• Baffled!



    Released by: Scorpion Releasing
    Released on: January 21st, 2014.
    Director: Phillip Leacock
    Cast: Leonard Nimoy, Vera Miles
    Year: 1973
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    The Movie:

    The 70's was a great time for the TV horror film. In addition to obvious classics like the two Kolchak films and many other Dan Curtis productions like TRILOGY OF TERROR and DEAD OF NIGHT the decade had other hidden gems. THE INITIATION OF SARAH and SATAN'S SCHOOL FOR GIRLS were a couple of other slightly forgotten entries. There were also series like the Kolchak spin-off that lasted for short periods. Which leads us to BAFFLED.

    Clearly designed as an occult-themed multi episode series (the opening montage is a dead giveaway) it starred Leonard Nimoy as race car driver Tom Kovack. Kovack is on the racetrack in his souped up formula 1 machine when he is suddenly struck by a vision (that utilizes some classic cheap period jump cuts) involving a British mansion and a truck coming at him head on and a screaming woman amongst other things. Understandably rattled by this he promptly crashes. When he's pried from the wreckage he emerges essentially unharmed. What the dickens is going on here? Kovack winds up on TV doing an interview where he discusses his vision that just happens to be caught by rare book dealer/occult expert/super cute British chick Michelle Brent (Susan Hampshire). She immediately susses out two things: Kovack is a true psychic and he's been put on this earth to do good. She then magically finds him at his hotel. In the space of a few minutes of chatting she figures out where the place is in the vision. Wyndham Manor in Devon.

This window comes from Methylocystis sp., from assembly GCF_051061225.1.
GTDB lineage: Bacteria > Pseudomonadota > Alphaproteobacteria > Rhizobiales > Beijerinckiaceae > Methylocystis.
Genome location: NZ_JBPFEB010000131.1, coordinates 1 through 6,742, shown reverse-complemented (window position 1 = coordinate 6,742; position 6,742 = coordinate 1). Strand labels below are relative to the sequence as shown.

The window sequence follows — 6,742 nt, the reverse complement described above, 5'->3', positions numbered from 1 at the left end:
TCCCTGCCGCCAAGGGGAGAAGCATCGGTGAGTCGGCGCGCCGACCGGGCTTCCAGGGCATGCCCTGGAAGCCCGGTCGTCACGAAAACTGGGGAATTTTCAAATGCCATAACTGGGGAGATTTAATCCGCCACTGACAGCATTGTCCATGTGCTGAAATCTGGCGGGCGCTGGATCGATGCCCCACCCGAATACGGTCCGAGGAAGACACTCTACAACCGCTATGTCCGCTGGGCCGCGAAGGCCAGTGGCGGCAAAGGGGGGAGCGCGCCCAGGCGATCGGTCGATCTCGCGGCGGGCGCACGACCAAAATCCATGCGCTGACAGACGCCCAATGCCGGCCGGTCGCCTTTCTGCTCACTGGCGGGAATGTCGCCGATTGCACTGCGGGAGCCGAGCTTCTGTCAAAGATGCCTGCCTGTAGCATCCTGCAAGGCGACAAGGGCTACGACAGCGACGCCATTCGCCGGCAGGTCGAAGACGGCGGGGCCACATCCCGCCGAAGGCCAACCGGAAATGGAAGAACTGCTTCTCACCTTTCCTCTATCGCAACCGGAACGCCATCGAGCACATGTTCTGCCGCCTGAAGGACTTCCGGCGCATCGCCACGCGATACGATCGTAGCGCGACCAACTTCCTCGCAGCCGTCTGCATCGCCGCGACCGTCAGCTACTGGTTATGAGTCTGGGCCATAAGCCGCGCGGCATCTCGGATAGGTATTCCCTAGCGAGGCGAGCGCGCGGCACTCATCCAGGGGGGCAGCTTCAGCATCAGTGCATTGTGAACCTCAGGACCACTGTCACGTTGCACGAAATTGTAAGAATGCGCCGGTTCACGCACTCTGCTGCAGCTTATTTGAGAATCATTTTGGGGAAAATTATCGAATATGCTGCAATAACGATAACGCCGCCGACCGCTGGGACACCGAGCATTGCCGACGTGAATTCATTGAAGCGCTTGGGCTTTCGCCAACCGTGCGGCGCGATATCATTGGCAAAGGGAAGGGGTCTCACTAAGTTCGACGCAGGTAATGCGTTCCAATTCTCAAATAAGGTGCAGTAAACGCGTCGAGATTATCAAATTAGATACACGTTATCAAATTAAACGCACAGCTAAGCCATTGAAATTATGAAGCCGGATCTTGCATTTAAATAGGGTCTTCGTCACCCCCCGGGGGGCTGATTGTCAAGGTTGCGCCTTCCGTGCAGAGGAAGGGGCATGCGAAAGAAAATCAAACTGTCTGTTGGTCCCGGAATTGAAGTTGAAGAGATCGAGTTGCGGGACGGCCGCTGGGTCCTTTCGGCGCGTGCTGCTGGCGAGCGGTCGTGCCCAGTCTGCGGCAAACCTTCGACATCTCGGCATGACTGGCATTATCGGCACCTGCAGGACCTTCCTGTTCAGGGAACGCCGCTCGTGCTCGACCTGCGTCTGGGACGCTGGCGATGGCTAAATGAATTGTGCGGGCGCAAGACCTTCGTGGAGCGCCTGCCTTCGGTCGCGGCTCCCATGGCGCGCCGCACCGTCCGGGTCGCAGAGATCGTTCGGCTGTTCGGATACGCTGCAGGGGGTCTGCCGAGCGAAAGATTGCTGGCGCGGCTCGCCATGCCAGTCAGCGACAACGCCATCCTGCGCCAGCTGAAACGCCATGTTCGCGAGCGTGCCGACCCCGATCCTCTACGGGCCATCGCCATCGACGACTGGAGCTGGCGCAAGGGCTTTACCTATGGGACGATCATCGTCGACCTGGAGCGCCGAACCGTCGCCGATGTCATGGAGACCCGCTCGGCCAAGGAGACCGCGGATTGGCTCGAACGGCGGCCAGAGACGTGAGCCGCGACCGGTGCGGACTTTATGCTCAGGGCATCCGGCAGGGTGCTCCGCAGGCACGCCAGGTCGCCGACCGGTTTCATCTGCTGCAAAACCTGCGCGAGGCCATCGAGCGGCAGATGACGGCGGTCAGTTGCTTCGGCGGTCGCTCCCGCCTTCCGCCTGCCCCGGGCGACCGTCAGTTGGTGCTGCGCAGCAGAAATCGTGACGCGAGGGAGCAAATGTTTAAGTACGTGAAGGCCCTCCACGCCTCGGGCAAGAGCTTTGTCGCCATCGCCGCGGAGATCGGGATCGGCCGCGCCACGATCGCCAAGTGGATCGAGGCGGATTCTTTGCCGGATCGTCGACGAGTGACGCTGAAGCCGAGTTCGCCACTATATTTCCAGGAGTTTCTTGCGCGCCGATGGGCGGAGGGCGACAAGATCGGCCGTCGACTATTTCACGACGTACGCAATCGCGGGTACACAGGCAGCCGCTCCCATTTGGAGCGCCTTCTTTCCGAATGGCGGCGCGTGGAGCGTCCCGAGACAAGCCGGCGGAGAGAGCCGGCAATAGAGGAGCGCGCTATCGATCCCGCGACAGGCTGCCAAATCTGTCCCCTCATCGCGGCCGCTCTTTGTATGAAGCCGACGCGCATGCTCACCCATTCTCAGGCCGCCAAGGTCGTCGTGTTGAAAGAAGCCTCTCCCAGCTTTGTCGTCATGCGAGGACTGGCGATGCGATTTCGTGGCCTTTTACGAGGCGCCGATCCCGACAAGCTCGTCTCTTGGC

What makes BAFFLED so lovably nutty is that it just blithely skips over any kind of narrative connective tissue as it unfolds. Kovack is smitten with Michelle and uses lines like "You're a great looking chick" but it's pretty ridiculous to believe he's just going to drop everything and leave town with this woman after one brief visit and a second vision where he is falling off a cliff into the sea - somewhere in England of course. But that is exactly what he does.

    Once in the storied British isles our second narrative strain emerges - teen girl Jenny (Jewel Blanch) and her famous actress mother Andrea (Vera Miles) have traveled to Wyndham Manor - which is really a hotel - to ostensibly meet up with Jenny's estranged father Duncan. Mother is hoping for a reunion with the father of her child and daughter just wants to meet him. As soon as Nimoy gets there he immediately recognizes the screaming woman from his vision - Vera Miles! There also happen to be a few other guests in the hotel who add up to a sardine can full of red herrings as Kovack and Brent try to stop disaster from striking mother Andrea.